A Reagan administration effort to wring more foreign aid funding out of Congress apparently was derailed yesterday by Republican legislators' annoyance over continued White House refusal to trim defense spending.
Republican leaders, emerging from a morning White House strategy session on the fiscal 1987 budget, said they went prepared to hear a plea from President Reagan and Secretary of State George P. Shultz for another $550 million for beefed-up security at U.S. facilities worldwide and more aid to the Philippines. Shultz already was armed with a Democratic commitment if a bipartisan agreement could be worked out.
Instead, according to several of those present, the meeting bogged down on the administration's insistence on having $4 billion more in defense funds than the Senate has allocated.
Sen. Pete V. Domenici (R-N.M.), chairman of the Senate Budget Committee, "got to talking about having to face reality on defense . . . it got to be a squabble [with Defense Secretary Caspar W. Weinberger] and nothing was resolved," said Rep. William S. Broomfield (R-Mich.), ranking minority member of the House Foreign Affairs Committee. Shultz did not bring up the foreign aid issue.
"We need the leadership of the White House if this [foreign aid increase] is going to be approved, but it was not discussed at what is a crucial time," Broomfield said.
"Shultz missed a golden opportunity, in spite of all his talk," one key House staff member said, referring to Shultz's weekend promise to "drop everything" to rescue his $22.6 billion foreign aid and State Department package. Shultz argued to reporters Sunday that U.S. foreign policy commitments will be drastically undermined if Congress sticks by its preliminary funding decisions.
As a result of yesterday's impasse, the House is expected to pass a budget today that will provide $5.6 billion less than the administration request, which could mean cuts of 40 percent to 60 percent in security assistance for nations other than Israel and Egypt, the aide said. The Senate budget resolution passed last week would allocate $17.8 billion, still $4.8 billion short of the administration target.
Other officials said Shultz also could not find time for a proposed meeting on the situation with Rep. Dante B. Fascell (D-Fla.), chairman of the House Foreign Affairs Committee, House Minority Leader Robert H. Michel (R-Ill.) and Majority Leader James C. Wright Jr. (D-Tex.).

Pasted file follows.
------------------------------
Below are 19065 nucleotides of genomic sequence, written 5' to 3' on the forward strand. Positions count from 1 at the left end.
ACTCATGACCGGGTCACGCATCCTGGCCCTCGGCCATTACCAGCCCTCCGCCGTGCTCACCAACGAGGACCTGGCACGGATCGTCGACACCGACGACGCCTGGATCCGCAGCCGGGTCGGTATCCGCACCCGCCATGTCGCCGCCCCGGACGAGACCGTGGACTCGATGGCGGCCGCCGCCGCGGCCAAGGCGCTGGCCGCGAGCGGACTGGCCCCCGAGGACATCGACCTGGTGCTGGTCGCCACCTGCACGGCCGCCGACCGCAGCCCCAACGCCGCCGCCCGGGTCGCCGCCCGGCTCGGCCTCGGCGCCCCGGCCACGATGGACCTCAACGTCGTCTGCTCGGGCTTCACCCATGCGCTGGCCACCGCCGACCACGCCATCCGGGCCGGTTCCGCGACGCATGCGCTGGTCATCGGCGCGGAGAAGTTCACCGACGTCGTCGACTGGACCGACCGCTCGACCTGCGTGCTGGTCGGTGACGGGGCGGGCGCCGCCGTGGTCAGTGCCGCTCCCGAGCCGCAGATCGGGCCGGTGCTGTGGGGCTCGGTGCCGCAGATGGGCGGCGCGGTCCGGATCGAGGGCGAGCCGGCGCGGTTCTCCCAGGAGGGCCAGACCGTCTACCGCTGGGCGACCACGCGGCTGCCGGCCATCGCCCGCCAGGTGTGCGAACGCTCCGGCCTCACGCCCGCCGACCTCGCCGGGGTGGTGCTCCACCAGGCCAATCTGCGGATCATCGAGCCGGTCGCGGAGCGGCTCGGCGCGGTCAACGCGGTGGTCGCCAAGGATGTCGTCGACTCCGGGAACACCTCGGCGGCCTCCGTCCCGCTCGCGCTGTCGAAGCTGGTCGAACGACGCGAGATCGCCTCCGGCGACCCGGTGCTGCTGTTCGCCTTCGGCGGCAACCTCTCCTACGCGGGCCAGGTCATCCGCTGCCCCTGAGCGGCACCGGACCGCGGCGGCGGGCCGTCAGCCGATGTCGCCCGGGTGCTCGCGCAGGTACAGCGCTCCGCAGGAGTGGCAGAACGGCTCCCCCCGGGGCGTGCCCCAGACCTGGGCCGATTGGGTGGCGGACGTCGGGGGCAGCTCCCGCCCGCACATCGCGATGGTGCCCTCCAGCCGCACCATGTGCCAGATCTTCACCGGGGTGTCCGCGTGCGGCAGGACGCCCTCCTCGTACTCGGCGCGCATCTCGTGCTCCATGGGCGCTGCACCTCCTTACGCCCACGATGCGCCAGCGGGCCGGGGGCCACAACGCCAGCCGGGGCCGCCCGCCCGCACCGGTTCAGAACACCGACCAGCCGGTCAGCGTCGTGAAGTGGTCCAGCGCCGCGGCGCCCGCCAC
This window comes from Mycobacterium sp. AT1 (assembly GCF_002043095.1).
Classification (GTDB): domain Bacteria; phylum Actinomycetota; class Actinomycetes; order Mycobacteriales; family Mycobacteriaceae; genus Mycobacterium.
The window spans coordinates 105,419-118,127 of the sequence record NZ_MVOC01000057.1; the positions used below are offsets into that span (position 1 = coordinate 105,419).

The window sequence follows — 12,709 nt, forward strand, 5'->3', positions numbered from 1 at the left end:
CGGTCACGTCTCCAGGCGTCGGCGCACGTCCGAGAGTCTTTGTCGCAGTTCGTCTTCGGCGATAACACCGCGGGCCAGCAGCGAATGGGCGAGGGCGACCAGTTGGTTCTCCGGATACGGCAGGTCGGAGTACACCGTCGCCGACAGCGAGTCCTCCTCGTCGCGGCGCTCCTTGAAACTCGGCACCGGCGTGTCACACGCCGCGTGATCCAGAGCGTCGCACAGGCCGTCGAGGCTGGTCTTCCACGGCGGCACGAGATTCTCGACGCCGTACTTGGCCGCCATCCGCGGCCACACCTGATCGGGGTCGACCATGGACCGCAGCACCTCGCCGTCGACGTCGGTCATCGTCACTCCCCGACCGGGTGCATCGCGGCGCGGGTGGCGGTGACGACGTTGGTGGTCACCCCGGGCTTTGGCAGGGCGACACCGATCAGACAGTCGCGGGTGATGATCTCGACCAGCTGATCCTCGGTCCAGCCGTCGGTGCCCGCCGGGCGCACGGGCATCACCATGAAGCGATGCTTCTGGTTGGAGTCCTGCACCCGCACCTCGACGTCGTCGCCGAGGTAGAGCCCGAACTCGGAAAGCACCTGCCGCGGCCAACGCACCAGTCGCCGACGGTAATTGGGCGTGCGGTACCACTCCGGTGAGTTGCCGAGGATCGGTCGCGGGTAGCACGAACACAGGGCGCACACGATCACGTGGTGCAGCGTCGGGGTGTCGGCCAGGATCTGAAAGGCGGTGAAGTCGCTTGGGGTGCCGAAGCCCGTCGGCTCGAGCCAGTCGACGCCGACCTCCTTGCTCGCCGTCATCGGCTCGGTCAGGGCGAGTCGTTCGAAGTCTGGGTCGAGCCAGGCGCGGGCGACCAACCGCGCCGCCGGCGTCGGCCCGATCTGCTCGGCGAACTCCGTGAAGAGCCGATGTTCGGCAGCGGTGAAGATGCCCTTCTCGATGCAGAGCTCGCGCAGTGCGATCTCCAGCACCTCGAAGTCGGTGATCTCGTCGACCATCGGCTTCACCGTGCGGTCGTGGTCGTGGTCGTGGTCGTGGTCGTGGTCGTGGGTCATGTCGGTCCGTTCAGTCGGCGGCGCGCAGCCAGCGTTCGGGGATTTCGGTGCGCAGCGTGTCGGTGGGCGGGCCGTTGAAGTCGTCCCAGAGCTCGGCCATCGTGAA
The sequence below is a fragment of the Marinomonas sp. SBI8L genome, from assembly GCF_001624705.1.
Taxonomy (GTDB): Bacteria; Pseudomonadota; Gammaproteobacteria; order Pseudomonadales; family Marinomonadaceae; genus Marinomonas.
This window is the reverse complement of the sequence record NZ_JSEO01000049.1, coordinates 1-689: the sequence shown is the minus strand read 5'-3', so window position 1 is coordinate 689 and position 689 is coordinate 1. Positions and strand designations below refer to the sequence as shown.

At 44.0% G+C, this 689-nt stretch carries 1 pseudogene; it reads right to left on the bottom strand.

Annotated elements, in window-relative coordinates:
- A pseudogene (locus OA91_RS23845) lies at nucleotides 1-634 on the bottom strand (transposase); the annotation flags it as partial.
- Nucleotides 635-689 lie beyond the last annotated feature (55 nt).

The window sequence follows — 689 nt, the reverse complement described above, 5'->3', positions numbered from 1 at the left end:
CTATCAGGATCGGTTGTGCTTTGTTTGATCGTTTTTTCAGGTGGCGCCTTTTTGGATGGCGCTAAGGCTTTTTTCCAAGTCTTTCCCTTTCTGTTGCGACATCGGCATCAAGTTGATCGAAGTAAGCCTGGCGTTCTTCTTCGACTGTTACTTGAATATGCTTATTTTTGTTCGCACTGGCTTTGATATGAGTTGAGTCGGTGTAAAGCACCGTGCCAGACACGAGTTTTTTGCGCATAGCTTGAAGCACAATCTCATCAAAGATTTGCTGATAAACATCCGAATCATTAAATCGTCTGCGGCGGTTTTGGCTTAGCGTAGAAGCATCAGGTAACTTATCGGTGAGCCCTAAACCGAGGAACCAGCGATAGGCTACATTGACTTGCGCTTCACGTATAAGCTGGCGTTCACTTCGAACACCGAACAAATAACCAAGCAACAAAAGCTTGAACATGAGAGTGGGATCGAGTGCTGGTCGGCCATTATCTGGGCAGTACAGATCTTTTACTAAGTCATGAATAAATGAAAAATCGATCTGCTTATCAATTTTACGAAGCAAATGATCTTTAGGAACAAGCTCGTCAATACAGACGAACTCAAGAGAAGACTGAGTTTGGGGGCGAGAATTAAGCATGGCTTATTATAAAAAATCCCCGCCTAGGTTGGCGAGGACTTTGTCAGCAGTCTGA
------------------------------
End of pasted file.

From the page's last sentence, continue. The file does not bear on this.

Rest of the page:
Fascell, who warned last February that looming fund cuts could decimate the administration's policies, yesterday offered Democratic support for a rule that would allow the administration to propose a foreign aid increase in today's debate. But the Rules Committee did not hear from the administration.
Shultz did raise the issue with Domenici later in the day in Domenici's office.
Domenici said he responded that "you can't cut everything, raise that and still have no revenues added to the pot." But he did promise to defend the Senate-passed foreign aid outlay figures -- $400 million higher than the House allocation -- when the measure comes to a House-Senate conference.
Shultz repeated his call for further help to the Philippines yesterday, noting that President Corazon Aquino "inherited a real mess" from ousted president Ferdinand Marcos. "There are real problems and they do need help," he said on NBC's "Today" show.
Shultz said the administration would help in an international effort to raise $2 billion for Aquino's government, "and we'd like to get them more money from here, but the congressional picture . . . just doesn't seem to allow that."
Neither the Senate resolution nor the House Budget Committee spelled out funding levels for various countries or most State Department programs. But it is all but guaranteed that $5.3 billion will go to Israel and Egypt.
It is likely -- but by no means certain -- that another $2.5 billion will be assigned to nations where there are U.S. military bases (Greece, Turkey, Spain, Portugal and the Philippines), $666 million to Pakistan and $1.3 billion to Central America, all meeting the administration's requests. These programs have been close to sacred, but aid critics have threatened to cut them this year. They also tacked on $1 billion for the Export-Import Bank that the administration had zeroed out.
After that $11 billion or so, the figures diverge widely. The Senate would provide about $6.7 billion and the House committee about $6 billion for everything else, programs that the administration says require $12.6 billion. These include aid to all other nations, international banks, the Peace Corps, narcotics control, the United Nations and all State Department functions, including a proposed $1.1 billion start on the embassy security program that everyone has agreed is a top priority.